By Molly Shen
INDEX, Wash. -- A group of Snohomish County school kids had a special lesson about living around wildlife on Friday. It was part education, part retirement party.
One of the teachers was the state's first Karelian Bear Dog, Mishka, who is about to retire.
Karelian bear dogs and their wildlife department handlers teach people how to live safely in bear country. At this event, the job normally done by one dog took five, as the group honored Mishka.
"When you see that dog, you're looking at history," Officer Bruce Richards told the crowd.
Mishka was not only our state's first KBD, he was the first to work with a wildlife enforcement officer.
"These dogs are the first ones in the United States," Officers Richards said. "There have been some by biologists, but for game wardens using these dogs, these are the first ones to save wildlife. And for that, I'm incredibly proud."
The program is a point of pride for Richards because he's credited with saving it. Richards, who is also retiring, has been on the job 41 years. The last eight were with Mishka. Richards became the handler when biologist Rocky Spencer died on the job.
Instead of ending the program, Richards and Mishka proved it should expand. There are six dogs on the job right now with plans to add as many as four more.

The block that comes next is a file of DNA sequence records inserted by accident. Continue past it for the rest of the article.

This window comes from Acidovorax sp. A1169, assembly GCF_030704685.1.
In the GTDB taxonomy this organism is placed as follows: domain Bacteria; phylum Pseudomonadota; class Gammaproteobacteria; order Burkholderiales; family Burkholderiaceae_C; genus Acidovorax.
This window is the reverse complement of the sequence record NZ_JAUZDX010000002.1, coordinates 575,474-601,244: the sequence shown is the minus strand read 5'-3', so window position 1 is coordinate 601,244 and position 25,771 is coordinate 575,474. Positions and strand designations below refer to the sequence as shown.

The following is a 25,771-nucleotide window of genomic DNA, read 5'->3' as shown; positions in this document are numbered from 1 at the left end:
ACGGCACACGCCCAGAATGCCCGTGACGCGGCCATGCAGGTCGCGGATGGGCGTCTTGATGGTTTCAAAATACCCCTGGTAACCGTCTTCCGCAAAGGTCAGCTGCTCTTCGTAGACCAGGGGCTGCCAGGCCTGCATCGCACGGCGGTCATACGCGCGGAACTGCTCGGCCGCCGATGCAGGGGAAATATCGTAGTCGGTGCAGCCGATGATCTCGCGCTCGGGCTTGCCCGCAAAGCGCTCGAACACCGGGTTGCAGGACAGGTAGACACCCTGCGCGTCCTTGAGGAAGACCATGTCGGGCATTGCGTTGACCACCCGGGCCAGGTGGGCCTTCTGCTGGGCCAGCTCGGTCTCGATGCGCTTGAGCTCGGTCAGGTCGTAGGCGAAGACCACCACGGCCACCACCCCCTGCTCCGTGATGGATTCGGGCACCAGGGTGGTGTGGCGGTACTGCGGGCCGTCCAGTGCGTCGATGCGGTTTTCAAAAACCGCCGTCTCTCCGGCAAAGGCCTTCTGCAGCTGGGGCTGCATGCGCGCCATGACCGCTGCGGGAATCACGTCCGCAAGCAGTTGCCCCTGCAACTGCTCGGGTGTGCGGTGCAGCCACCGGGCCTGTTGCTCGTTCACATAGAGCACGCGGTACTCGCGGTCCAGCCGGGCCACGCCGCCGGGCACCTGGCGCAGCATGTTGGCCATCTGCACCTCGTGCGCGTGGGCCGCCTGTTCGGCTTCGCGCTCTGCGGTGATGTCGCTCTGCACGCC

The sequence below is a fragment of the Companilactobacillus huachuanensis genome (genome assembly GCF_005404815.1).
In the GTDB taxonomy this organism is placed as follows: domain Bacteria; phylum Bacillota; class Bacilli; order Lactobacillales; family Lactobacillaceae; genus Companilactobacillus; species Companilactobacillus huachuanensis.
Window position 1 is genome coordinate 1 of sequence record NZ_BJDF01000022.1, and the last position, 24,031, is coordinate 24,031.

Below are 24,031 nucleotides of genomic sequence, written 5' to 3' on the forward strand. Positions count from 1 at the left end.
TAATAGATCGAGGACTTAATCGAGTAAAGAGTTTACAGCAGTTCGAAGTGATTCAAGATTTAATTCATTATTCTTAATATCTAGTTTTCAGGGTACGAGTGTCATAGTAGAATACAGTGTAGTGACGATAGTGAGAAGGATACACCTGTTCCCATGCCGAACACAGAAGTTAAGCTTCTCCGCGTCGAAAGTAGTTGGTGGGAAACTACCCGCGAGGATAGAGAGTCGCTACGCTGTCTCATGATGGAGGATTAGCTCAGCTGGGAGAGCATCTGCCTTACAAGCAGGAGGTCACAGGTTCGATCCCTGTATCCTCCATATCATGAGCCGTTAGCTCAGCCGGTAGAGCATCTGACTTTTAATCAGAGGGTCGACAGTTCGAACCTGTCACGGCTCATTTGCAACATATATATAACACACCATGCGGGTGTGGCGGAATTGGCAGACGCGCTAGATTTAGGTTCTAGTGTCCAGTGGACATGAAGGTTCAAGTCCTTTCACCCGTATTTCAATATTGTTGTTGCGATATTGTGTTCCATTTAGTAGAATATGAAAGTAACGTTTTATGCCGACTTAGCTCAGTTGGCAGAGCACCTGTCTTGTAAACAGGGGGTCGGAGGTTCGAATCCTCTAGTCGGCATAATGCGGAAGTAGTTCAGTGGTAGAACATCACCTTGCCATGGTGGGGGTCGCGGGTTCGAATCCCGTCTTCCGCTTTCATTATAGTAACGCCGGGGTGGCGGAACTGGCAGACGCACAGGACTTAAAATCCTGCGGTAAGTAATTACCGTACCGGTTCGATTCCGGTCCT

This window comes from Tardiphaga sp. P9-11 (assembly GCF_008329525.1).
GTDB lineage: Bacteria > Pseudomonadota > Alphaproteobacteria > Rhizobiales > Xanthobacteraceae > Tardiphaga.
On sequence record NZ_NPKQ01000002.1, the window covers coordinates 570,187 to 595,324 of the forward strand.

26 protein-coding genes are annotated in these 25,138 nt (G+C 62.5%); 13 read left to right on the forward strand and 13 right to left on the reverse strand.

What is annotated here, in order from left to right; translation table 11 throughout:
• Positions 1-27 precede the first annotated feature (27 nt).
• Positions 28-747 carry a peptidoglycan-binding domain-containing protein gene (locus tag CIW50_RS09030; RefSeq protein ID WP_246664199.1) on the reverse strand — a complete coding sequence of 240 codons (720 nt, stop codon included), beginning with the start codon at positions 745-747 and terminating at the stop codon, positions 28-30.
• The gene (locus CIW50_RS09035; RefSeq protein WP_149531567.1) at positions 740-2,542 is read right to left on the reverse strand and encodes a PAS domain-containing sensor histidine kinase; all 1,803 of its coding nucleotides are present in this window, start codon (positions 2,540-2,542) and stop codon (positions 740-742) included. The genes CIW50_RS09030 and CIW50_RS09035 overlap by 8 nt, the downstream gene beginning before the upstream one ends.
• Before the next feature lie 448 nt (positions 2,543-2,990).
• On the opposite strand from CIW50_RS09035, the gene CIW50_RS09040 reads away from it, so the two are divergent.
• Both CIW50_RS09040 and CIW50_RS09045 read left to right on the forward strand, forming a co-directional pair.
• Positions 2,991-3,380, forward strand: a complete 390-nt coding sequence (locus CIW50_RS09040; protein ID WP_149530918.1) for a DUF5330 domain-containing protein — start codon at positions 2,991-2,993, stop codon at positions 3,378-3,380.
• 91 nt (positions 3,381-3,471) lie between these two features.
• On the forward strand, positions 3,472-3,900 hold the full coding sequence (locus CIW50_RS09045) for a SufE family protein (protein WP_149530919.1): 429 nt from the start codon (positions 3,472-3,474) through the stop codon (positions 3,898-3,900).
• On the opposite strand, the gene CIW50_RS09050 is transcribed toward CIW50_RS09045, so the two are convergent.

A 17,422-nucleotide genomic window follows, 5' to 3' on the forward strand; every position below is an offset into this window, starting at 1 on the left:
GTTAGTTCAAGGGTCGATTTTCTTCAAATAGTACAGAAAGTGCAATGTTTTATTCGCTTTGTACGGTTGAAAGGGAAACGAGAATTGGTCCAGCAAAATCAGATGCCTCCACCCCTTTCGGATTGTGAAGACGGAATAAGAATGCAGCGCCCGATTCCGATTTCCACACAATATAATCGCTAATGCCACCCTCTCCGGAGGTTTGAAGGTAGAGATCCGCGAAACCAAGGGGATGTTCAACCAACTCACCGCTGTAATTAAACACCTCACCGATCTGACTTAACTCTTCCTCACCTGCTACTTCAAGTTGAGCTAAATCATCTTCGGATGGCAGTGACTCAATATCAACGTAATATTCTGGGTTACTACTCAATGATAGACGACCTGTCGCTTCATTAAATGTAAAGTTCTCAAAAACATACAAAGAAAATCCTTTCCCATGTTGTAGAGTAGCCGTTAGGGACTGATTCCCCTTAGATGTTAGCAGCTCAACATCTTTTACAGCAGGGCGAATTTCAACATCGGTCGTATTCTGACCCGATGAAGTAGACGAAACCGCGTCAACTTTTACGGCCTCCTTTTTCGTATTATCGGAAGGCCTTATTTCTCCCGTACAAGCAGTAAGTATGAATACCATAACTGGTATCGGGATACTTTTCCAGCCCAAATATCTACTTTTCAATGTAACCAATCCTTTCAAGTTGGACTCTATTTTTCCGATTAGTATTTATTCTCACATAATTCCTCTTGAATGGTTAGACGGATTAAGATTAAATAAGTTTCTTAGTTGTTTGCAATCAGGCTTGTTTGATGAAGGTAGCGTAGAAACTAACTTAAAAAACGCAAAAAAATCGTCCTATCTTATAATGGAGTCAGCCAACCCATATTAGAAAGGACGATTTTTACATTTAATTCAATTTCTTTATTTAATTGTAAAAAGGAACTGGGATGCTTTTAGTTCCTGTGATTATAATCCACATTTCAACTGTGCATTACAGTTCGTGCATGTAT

Officer Nick Jorg is the handler for KBD Colter.
"I can't imagine not having these KBDs anymore on so many aspects. From resolving human wildlife conflicts between bears or cougars, whether it's helping save a big horn sheep and herding them away from a highway, or hazing a moose out of a city or finding evidence for poaching cases, these dogs have made several big game poaching cases and even a couple of fish cases," Jorg said.
The dogs are perhaps best known for hard releases. That's when they bark, chase and haze problem bears, teaching them to stay in the wild. Mishka isn't up for the rigorous run through the woods anymore.
It's Officer Richards the department's rank and file will miss most.
"If you're working and you needed someone to help you do something and you placed a call, Bruce is going to be there," said Wildlife Biologist Rich Beausoleil. "Thats what I love about him."
Beausoleil also credited Richards from uniting people who work in wildlife management with wildlife enforcement.
"We all wear the patch," he said, pointing to the Department of Fish and Wildlife crest.
After four decades of protecting people and wildlife, that teamwork is a proud legacy. Next month, the Wildlife Department will honor Mishka with a lifetime honorary commission. There will be honors for Officer Richards, too. Video.